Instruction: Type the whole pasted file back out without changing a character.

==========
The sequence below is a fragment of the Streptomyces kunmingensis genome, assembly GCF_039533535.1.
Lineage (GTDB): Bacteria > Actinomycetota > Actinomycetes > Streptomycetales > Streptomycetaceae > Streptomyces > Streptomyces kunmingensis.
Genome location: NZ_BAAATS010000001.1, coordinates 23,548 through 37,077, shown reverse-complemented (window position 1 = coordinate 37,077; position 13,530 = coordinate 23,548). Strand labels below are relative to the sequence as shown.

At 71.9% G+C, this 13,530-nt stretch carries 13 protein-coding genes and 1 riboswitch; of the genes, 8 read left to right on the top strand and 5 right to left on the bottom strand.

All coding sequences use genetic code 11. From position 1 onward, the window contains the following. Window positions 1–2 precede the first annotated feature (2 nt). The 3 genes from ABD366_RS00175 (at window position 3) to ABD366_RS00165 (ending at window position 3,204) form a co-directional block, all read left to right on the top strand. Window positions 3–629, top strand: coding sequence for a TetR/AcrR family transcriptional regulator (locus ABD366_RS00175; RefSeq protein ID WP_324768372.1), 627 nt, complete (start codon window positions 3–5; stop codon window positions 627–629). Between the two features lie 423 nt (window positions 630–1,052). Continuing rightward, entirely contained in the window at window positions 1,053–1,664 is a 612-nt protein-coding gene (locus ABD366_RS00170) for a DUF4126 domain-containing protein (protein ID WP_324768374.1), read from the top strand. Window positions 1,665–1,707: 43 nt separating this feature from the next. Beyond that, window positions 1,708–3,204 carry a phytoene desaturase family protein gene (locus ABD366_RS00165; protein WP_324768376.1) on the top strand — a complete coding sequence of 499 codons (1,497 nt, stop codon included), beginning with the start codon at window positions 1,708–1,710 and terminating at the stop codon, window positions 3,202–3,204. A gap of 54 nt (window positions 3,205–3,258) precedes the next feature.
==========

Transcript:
The sequence below is a fragment of the Streptomyces kunmingensis genome, assembly GCF_039533535.1.
Lineage (GTDB): Bacteria > Actinomycetota > Actinomycetes > Streptomycetales > Streptomycetaceae > Streptomyces > Streptomyces kunmingensis.
Genome location: NZ_BAAATS010000001.1, coordinates 23,548 through 37,077, shown reverse-complemented (window position 1 = coordinate 37,077; position 13,530 = coordinate 23,548). Strand labels below are relative to the sequence as shown.

At 71.9% G+C, this 13,530-nt stretch carries 13 protein-coding genes and 1 riboswitch; of the genes, 8 read left to right on the top strand and 5 right to left on the bottom strand.

All coding sequences use genetic code 11. From position 1 onward, the window contains the following. Window positions 1–2 precede the first annotated feature (2 nt). The 3 genes from ABD366_RS00175 (at window position 3) to ABD366_RS00165 (ending at window position 3,204) form a co-directional block, all read left to right on the top strand. Window positions 3–629, top strand: coding sequence for a TetR/AcrR family transcriptional regulator (locus ABD366_RS00175; RefSeq protein ID WP_324768372.1), 627 nt, complete (start codon window positions 3–5; stop codon window positions 627–629). Between the two features lie 423 nt (window positions 630–1,052). Continuing rightward, entirely contained in the window at window positions 1,053–1,664 is a 612-nt protein-coding gene (locus ABD366_RS00170) for a DUF4126 domain-containing protein (protein ID WP_324768374.1), read from the top strand. Window positions 1,665–1,707: 43 nt separating this feature from the next. Beyond that, window positions 1,708–3,204 carry a phytoene desaturase family protein gene (locus ABD366_RS00165; protein WP_324768376.1) on the top strand — a complete coding sequence of 499 codons (1,497 nt, stop codon included), beginning with the start codon at window positions 1,708–1,710 and terminating at the stop codon, window positions 3,202–3,204. A gap of 54 nt (window positions 3,205–3,258) precedes the next feature.